[photopress:Simmons_Flag.jpg,full,alignright]If you’d told me two years ago that I’d be invited to the RCGA’s dinner for their annual meeting, I’d have said you were crazier than John Daly on a day when he hasn’t had 20 Diet Cokes. But that’s exactly what happened last night, as I was invited to the dinner by Jim Kinnear, the CEO of Pengrowth who was being presented with an award for his service to the game.
It turned out to be an interesting affair, led by the announcement that new executive director Scott Simmons had launched his new “strategic direction” for the organization at the meetings, which took place over a couple of days. At the dinner no one explained what the plan was, so after the meal I spoke with Simmons about it. We didn’t go into a huge amount of detail, but one key element is lowering the RCGA’s number of governors to 12 in order to make the organization more nimble. Surprisingly the governors agreed to consider the matter. Beyond that, the RCGA is going to be restructured, which Simmons says doesn’t necessarily mean a lot of job cuts. Instead jobs will be repositioned.
Throughout it all Simmons came across as an approachable, smart director who is doing what he thinks is best. No guarantee that it will work, but it is a start. He said talking to me was part of the RCGA’s goal to provide “transparency,” and he said he would send along the new strategic direction plan soon, though he admitted it wasn’t finalized.
Among the other intriguing developments at the meeting:
- Simmons said the plan for the Canadian Open still includes St. George’s for the 2010 tournament. Apparently all levels of government have cooperated in making it a reality, but there is still one drawback: the range. The proposal is to build a range on the Eglinton Flats, about 7-8 minutes away by car. “We have to see whether the players are willing to do that,” Simmons said, adding the question has been put to Mike Weir and Stephen Ames. You might recall that Ames raved about the course this summer when he played a CJGA event after the Canadian Open. The question is whether he loved it enough to spend some time in a van. “How good would St. George’s be for the Open?” Simmons asked, clearly enthusiastic about the idea. Expect Shaughnessy in 2011 and the new Terrebonne course in Montreal for 2012. And there are “plenty of options” for 2010 if St. George’s falls through.
- The R&A’s Peter Dawson was at the event and gave an amusing little speech that was self-deprecating and touched on a number of issues, including the game’s distance issue with the golf ball. He read an extended quote about the matter, and I turned to one an associate at my table to point out the quote was nearly 100 years old, which was indeed the hook to Dawson’s point. After the dinner I was introduced to him and we began a conversation about the matter. “There’s lots of things you can do about [the distance issue],” he said. I was just getting into that with him when someone from the dinner interjected, probably asking about how Dawson might help them score a round at the Old Course. Our discussion never concluded. An hour or so later I ran into him at the RCGA’s hospitality suite, but he was leaving. “We never finished that conversation,” he said, as he left. Indeed, I said, but I suspect he wouldn’t have had much time for my thoughts on the matter. I’m not a big fan of growing tons of rough — I’d rather see golf watchers grow more comfortable with lower scores.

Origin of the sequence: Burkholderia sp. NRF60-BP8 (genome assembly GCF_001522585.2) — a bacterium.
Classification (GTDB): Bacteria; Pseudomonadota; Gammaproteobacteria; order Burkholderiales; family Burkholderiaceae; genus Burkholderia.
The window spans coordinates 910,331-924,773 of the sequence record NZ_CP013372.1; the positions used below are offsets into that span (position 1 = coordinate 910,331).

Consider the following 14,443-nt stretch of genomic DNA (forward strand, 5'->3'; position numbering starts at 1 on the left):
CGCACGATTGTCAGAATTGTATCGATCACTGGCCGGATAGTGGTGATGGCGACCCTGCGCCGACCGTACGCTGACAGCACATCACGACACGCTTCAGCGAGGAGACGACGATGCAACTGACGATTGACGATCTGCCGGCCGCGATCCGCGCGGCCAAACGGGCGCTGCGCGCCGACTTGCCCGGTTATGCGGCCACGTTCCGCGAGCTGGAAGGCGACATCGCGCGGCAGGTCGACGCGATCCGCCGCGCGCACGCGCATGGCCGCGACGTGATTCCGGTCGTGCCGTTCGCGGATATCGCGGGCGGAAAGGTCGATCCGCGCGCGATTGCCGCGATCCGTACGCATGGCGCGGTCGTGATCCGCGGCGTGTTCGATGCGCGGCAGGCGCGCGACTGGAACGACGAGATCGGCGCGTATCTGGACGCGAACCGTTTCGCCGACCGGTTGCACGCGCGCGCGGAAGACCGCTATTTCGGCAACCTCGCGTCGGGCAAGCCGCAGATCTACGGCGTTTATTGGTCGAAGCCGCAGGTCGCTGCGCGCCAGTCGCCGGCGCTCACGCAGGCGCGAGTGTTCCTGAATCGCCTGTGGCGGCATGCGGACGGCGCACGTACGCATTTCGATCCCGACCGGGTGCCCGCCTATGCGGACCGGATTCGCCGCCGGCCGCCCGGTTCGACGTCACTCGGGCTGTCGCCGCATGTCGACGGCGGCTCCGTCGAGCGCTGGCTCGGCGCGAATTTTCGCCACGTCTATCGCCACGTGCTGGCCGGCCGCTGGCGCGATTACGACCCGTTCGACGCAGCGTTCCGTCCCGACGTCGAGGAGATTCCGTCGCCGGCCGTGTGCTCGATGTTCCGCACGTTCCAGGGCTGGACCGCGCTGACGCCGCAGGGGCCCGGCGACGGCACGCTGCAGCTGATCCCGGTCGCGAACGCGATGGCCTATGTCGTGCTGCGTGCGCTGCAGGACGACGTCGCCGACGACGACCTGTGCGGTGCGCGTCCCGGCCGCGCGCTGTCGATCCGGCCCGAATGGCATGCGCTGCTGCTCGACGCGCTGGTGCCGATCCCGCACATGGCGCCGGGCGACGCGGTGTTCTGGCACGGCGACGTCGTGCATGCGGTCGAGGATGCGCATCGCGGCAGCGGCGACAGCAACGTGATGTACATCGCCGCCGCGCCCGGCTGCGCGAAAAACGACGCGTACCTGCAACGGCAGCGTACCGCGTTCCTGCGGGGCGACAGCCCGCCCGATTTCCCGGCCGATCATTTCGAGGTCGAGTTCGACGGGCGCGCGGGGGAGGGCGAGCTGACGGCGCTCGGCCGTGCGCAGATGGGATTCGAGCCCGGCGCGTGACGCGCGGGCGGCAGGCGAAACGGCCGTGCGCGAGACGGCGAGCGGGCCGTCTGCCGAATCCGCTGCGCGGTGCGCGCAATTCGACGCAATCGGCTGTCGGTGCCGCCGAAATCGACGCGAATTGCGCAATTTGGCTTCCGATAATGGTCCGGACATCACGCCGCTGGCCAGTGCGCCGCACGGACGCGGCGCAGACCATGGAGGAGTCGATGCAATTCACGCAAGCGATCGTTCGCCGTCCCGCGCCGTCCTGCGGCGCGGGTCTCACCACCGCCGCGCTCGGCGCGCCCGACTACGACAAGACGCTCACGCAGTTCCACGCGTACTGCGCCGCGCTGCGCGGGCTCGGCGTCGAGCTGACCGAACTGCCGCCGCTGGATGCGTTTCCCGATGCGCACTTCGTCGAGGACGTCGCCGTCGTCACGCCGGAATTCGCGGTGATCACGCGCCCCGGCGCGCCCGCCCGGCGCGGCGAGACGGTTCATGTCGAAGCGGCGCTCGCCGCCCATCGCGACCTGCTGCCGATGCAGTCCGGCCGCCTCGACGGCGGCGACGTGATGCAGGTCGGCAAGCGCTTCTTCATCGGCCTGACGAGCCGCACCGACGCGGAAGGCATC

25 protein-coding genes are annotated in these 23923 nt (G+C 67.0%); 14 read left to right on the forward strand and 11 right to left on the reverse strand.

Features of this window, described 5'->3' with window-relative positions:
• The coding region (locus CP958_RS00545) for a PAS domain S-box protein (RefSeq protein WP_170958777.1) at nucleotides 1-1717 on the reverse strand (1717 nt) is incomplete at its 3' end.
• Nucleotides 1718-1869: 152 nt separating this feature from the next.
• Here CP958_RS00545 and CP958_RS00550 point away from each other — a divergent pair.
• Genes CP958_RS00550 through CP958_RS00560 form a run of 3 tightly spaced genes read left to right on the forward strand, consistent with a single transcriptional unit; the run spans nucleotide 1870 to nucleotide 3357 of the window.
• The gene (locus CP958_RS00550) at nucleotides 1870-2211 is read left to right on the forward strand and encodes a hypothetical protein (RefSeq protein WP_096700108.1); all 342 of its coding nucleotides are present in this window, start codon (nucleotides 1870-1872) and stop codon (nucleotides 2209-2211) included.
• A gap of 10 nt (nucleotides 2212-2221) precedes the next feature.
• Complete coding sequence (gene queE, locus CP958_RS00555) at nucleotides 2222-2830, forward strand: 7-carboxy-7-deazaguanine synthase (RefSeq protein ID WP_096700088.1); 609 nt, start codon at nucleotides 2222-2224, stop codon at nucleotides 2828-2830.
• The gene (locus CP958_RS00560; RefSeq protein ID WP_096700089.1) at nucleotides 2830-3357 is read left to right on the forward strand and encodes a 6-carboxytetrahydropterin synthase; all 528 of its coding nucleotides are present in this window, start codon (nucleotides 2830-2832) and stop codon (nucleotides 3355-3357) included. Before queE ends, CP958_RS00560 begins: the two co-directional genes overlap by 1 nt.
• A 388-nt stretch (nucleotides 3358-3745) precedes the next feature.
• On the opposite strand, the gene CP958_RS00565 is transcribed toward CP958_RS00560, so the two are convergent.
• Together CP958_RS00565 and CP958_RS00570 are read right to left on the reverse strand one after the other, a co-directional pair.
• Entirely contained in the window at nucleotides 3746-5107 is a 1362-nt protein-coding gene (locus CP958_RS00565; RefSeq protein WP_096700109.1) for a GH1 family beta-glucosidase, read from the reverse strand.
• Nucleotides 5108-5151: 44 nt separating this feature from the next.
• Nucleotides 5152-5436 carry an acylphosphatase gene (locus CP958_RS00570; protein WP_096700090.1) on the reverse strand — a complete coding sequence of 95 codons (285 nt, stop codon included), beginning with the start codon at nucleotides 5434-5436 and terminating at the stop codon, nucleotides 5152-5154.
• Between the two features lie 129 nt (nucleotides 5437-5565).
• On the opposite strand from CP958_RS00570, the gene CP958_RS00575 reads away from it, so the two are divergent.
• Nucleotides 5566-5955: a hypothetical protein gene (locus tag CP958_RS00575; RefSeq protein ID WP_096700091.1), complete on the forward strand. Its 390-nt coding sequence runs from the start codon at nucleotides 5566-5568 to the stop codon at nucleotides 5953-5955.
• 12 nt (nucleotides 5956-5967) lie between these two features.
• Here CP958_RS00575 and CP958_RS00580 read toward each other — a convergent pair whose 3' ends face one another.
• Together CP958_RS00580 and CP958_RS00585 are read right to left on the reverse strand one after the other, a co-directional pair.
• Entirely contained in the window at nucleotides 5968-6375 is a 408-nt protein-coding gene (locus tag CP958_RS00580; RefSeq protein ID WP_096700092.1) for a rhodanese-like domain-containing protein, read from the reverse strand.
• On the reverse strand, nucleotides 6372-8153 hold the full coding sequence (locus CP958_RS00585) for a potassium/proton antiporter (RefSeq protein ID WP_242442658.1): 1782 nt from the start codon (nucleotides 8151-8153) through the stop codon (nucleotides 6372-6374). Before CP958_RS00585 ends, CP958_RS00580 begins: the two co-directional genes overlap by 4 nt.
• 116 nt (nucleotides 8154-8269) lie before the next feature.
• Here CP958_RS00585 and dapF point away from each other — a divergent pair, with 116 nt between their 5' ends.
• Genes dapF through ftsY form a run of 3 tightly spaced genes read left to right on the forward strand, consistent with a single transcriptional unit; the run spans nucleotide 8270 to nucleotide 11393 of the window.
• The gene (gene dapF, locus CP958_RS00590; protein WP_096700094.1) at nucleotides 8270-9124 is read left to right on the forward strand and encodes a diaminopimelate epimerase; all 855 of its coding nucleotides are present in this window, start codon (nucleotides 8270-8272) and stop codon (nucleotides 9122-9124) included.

- Andrew Cook is the RCGA’s new president. He’s a member of Toronto’s Markland Woods. He faces a tenure that follows Gary West’s time at the head of the organization, one that saw unprecedented change, including the removal of longtime executive director Stephen Ross. Let’s just say West will be a tough act to follow. As a thank-you for a job well done, it was announced that West would receive a round at Augusta National.
UPDATE: RCGA ED Scott Simmons wrote this morning to clarify what the organization’s plans are in regards to restructuring the board. He had this to say:
1) The Governors did agree unanimously that a change to our current Governance structure was necessary. They did NOT agree specifically to a new Board size of 12 as indicated in your blog. They didnt say no either. The point is that we didnt get to that level of detail.
2) Board size is only one element of effective Governance. Equally important, if not more, is having the right people with the right skills in order to help staff with critical business issues that require certain areas of functional expertise. Whether the Board ends up being 8, 12, or 16 people is really immaterial, as long as it runs effectively.
Of course the suggestion in Simmons’ remarks is the current board size is unwieldy and doesn’t allow for the organization to react quickly. I assume this, and other matters, will be finalized in coming months.